The proper title for 49 CFR 192 is “Transportation of Natural and Other Gas by Pipeline: Minimum Federal Safety Standards”. We are likely familiar with Natural Gas, but what about this “Other Gas”?
The definition of gas in 192.3 is “Gas means natural gas, flammable gas, or gas which is toxic or corrosive.”
So what are some of these other gases? Hydrogen and Carbon Monoxide are two that readily come to mind. Another, Chlorine, is the subject of today’s interpretation. PHMSA not only explains why a Chlorine gas pipeline is regulated, but also describes other conditions which make this a transmission line.
Aug 14, 2014
PHMSA Response Letter
Mr. Paul Maguire, P.E.
Manager, Engineering Division
Public Utilities Commission of Nevada
9075 West Diablo Drive, Suite 250
Las Vegas, Nevada 89148
Dear Mr. Maguire:
In a letter to the Pipeline and Hazardous Materials Safety Administration (PHMSA) dated April 15, 2014, you asked whether a chlorine gas pipeline would be regulated under 49 CFR Part 192. You stated that a manufacturing facility plans to construct a pipeline to transport chlorine gas by pipeline from a chlorine gas production facility to an industrial manufacturing facility.
You stated that both the chlorine production facility and the manufacturing facility are located in an industrial complex. The manufacturing facility owns the real property on which its plant is located. The chlorine facility owns the real property on which its plant is located. A parcel of property owned by a third party is located between the two properties. The portion of the pipeline that will be built on the third party property is less than 1-mile in length. You noted that chlorine gas is not “natural gas” or a “hazardous liquid,” and asked if the pipeline is regulated under the Part 192 requirements.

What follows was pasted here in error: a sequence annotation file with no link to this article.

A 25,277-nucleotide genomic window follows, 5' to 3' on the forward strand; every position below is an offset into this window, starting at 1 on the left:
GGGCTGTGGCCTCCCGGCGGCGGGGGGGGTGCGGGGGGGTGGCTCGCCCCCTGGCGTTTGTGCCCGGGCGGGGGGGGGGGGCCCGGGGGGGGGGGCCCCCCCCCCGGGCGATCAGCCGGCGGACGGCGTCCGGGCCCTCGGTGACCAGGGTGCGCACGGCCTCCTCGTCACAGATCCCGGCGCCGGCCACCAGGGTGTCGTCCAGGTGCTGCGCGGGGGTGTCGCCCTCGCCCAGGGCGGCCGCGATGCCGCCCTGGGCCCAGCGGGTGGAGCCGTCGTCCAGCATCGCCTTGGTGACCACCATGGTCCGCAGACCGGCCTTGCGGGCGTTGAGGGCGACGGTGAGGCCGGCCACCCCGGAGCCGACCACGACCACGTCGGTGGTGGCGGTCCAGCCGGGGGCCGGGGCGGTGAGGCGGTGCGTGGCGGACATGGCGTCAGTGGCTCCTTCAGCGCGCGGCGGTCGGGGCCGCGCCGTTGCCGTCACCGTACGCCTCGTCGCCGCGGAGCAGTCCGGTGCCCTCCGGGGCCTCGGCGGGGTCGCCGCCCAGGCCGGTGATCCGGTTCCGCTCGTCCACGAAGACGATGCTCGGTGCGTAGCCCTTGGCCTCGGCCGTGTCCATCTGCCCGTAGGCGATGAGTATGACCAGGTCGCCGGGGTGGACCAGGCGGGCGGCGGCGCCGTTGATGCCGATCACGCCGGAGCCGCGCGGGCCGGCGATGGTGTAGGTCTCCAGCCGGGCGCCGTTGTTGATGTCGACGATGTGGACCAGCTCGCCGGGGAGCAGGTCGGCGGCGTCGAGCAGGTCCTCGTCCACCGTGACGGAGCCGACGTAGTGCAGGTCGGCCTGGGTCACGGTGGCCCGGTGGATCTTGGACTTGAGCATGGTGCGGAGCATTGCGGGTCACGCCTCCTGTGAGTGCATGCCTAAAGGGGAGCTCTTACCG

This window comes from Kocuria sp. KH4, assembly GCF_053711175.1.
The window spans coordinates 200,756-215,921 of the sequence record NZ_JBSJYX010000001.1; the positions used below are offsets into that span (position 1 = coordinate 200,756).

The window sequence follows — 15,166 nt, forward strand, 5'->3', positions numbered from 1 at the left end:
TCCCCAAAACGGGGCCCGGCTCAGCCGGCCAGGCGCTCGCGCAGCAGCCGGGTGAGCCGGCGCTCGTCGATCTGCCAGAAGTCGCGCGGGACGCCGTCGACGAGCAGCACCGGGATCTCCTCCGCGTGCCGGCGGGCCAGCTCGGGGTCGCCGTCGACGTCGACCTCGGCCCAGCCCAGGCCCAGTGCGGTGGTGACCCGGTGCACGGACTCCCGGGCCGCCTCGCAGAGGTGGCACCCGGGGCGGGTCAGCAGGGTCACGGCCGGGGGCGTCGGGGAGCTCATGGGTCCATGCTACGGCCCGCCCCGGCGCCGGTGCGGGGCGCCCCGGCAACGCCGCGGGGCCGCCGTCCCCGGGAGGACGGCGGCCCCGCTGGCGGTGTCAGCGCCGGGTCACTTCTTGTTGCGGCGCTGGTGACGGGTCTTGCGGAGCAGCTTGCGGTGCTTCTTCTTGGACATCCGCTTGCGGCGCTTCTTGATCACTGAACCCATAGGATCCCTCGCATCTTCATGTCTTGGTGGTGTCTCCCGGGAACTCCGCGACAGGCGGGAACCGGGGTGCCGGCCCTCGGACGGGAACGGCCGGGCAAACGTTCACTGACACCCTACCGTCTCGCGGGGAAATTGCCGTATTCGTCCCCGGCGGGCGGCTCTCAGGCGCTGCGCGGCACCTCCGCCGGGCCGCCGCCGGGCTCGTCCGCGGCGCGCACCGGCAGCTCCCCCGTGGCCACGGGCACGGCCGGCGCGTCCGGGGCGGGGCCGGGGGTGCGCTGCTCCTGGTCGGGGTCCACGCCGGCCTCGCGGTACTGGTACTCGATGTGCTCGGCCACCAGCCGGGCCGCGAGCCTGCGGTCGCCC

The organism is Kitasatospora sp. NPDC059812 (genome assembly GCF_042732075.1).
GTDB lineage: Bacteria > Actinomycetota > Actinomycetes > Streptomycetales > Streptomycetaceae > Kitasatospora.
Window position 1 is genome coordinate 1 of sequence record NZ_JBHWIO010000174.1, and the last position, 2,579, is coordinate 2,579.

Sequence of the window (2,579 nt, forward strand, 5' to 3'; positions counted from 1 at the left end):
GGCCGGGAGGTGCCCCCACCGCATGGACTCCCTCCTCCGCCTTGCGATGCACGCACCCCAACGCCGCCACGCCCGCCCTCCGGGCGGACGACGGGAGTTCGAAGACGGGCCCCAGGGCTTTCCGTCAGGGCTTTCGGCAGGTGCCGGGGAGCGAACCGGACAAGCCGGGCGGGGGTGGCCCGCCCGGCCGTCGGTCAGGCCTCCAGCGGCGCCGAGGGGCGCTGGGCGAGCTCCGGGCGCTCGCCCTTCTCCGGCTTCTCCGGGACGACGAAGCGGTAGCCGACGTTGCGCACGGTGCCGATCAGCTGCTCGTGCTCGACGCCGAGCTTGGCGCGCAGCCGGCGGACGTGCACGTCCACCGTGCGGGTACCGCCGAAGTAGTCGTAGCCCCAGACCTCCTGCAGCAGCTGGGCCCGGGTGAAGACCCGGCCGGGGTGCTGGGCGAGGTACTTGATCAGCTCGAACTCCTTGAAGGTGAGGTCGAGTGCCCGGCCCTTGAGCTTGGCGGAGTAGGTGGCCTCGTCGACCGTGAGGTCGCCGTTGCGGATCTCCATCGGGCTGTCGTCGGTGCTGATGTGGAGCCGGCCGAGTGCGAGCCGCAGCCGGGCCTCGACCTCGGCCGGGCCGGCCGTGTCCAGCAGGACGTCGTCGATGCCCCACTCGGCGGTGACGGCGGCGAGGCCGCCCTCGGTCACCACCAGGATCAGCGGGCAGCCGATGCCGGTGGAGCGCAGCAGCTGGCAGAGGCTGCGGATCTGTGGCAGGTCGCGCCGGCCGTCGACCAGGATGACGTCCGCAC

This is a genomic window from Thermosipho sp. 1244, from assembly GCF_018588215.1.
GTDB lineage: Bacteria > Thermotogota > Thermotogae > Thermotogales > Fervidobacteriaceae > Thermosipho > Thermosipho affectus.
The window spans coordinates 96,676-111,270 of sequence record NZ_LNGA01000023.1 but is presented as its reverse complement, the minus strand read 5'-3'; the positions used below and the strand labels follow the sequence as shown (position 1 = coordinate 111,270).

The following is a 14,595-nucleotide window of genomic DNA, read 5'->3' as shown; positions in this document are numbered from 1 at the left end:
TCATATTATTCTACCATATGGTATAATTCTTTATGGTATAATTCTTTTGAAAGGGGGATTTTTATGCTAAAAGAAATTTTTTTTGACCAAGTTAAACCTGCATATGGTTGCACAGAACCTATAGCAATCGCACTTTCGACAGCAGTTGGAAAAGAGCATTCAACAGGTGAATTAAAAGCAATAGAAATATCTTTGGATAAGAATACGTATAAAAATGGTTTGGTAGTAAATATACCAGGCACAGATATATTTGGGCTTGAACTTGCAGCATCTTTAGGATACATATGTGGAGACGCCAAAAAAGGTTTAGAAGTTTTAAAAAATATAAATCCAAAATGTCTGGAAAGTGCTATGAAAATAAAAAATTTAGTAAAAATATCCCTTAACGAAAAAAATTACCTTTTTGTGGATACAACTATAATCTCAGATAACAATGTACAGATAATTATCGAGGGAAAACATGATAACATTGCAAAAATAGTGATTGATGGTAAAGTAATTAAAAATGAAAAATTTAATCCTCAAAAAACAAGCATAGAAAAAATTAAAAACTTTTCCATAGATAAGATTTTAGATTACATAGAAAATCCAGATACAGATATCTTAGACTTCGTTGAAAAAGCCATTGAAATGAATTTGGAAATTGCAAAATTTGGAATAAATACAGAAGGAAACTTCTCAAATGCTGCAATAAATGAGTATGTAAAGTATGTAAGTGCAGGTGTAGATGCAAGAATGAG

In addition, on May 12, 2014, you emailed the following additional information to my staff:
(1) The total length of the pipeline will be approximately 3,300 linear feet and the length of the pipeline on the third party property will be approximately 2,600 linear feet.
(2) The current plan is to use 8-inch, carbon steel, seamless, schedule 80 pipe and the buried portion of the pipeline will have all welded joints.
(3) There is an existing steel aboveground pipeline built in approximately 1942, and currently transports the chlorine in gas form. The existing pipeline will be decommissioned as soon as the new pipeline becomes operational.
Part 192 prescribes minimum safety requirements for pipeline facilities and the transportation of gas, including pipeline facilities and the transportation of gas within the limits of the outer continental shelf (§192.1).
Section 192.3 defines the term “gas” as natural gas, flammable gas, or gas which is toxic or corrosive.
Chlorine gas is both toxic and corrosive. In addition, in § 192.1(b) there is no exclusion for the length of the pipeline. Therefore, the transportation of chlorine gas by pipeline (whether aboveground or underground) is subject to the Part 192 regulations. The pipeline will transport the chlorine gas off of the grounds of the chlorine production facility across a third party’s property and deliver the gas to the manufacturing facility. As an industrial user of gas, the manufacturing facility is considered a large volume customer. Therefore, the pipeline would be regulated as a transmission pipeline. If the PUC of Nevada has limitations on its ability to assert authority over this pipeline due to the operator not meeting Nevada’s definition of a “public utility” or similar reason, please inform PHMSA’s Director of State Programs who will then coordinate with PHMSA’s Western Region Office as necessary.
If we can be of further assistance, please contact Tewabe Asebe of my staff at (202) 366-5523.
John A. Gale
Director, Office of Standards and Rulemaking
DMS ID# PI-14-0009
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